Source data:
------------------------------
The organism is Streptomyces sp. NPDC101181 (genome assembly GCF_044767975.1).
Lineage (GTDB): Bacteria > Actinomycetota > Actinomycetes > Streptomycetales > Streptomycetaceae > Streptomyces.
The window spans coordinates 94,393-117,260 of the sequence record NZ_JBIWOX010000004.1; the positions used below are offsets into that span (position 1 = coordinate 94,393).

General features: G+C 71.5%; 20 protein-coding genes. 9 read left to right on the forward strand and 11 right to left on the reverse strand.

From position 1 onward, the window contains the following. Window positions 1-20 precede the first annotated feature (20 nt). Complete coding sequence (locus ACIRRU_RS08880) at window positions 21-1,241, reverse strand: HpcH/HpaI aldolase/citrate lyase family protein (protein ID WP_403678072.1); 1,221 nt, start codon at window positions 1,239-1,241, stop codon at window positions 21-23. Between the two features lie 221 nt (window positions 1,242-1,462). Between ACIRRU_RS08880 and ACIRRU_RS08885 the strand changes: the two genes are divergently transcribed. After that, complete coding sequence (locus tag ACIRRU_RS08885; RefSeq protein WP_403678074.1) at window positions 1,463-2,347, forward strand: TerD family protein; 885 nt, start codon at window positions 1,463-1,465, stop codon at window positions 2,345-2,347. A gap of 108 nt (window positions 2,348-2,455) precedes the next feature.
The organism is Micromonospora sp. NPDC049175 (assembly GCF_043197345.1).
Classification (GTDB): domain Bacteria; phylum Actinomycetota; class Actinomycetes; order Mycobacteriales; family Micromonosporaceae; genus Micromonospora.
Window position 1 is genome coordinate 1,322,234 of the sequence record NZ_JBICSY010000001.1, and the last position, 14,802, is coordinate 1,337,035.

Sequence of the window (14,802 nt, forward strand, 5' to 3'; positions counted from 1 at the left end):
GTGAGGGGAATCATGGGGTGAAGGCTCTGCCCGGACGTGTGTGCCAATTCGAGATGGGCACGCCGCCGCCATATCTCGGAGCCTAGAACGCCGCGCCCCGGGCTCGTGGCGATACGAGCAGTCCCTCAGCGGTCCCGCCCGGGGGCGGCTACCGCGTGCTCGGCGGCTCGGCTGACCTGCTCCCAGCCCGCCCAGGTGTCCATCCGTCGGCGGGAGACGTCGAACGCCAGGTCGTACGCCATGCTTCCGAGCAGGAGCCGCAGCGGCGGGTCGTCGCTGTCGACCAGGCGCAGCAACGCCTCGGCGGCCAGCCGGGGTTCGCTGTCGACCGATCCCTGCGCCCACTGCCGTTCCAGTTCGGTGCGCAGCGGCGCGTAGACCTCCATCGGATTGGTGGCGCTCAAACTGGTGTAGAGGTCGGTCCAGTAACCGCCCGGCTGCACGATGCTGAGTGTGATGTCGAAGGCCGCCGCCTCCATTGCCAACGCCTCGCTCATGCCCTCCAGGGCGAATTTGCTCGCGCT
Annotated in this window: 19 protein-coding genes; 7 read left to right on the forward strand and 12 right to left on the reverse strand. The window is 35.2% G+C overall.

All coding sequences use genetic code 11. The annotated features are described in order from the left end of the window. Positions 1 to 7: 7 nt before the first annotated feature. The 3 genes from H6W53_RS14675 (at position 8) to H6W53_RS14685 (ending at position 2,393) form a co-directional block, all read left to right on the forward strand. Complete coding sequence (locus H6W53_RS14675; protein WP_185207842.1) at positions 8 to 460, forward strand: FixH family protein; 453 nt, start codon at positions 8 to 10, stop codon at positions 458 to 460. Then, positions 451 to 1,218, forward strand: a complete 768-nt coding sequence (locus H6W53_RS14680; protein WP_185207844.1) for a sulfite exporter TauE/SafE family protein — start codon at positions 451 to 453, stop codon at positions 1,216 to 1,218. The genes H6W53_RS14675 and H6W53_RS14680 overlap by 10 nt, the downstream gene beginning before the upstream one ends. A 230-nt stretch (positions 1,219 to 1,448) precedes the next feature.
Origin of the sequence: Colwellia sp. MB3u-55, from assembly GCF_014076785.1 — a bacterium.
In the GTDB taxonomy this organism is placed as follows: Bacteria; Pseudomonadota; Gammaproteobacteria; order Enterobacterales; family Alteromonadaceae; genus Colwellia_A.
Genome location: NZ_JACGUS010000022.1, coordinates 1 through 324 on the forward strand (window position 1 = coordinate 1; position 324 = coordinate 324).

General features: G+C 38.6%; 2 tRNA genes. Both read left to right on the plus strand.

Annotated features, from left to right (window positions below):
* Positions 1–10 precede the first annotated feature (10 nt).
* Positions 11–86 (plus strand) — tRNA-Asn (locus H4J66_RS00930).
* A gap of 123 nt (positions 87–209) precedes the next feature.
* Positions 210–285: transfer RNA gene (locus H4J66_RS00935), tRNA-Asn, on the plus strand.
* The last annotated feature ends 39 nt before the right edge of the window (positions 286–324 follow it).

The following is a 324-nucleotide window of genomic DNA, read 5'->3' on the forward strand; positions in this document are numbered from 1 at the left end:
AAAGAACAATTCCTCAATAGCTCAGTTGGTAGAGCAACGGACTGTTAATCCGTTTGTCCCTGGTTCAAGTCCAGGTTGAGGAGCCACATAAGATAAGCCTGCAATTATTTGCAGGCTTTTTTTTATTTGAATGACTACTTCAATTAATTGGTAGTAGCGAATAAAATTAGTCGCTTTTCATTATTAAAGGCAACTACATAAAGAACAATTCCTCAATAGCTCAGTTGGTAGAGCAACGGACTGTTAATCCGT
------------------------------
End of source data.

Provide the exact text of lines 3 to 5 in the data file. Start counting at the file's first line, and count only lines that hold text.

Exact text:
The window spans coordinates 94,393-117,260 of the sequence record NZ_JBIWOX010000004.1; the positions used below are offsets into that span (position 1 = coordinate 94,393).

General features: G+C 71.5%; 20 protein-coding genes. 9 read left to right on the forward strand and 11 right to left on the reverse strand.

From position 1 onward, the window contains the following. Window positions 1-20 precede the first annotated feature (20 nt). Complete coding sequence (locus ACIRRU_RS08880) at window positions 21-1,241, reverse strand: HpcH/HpaI aldolase/citrate lyase family protein (protein ID WP_403678072.1); 1,221 nt, start codon at window positions 1,239-1,241, stop codon at window positions 21-23. Between the two features lie 221 nt (window positions 1,242-1,462). Between ACIRRU_RS08880 and ACIRRU_RS08885 the strand changes: the two genes are divergently transcribed. After that, complete coding sequence (locus tag ACIRRU_RS08885; RefSeq protein WP_403678074.1) at window positions 1,463-2,347, forward strand: TerD family protein; 885 nt, start codon at window positions 1,463-1,465, stop codon at window positions 2,345-2,347. A gap of 108 nt (window positions 2,348-2,455) precedes the next feature.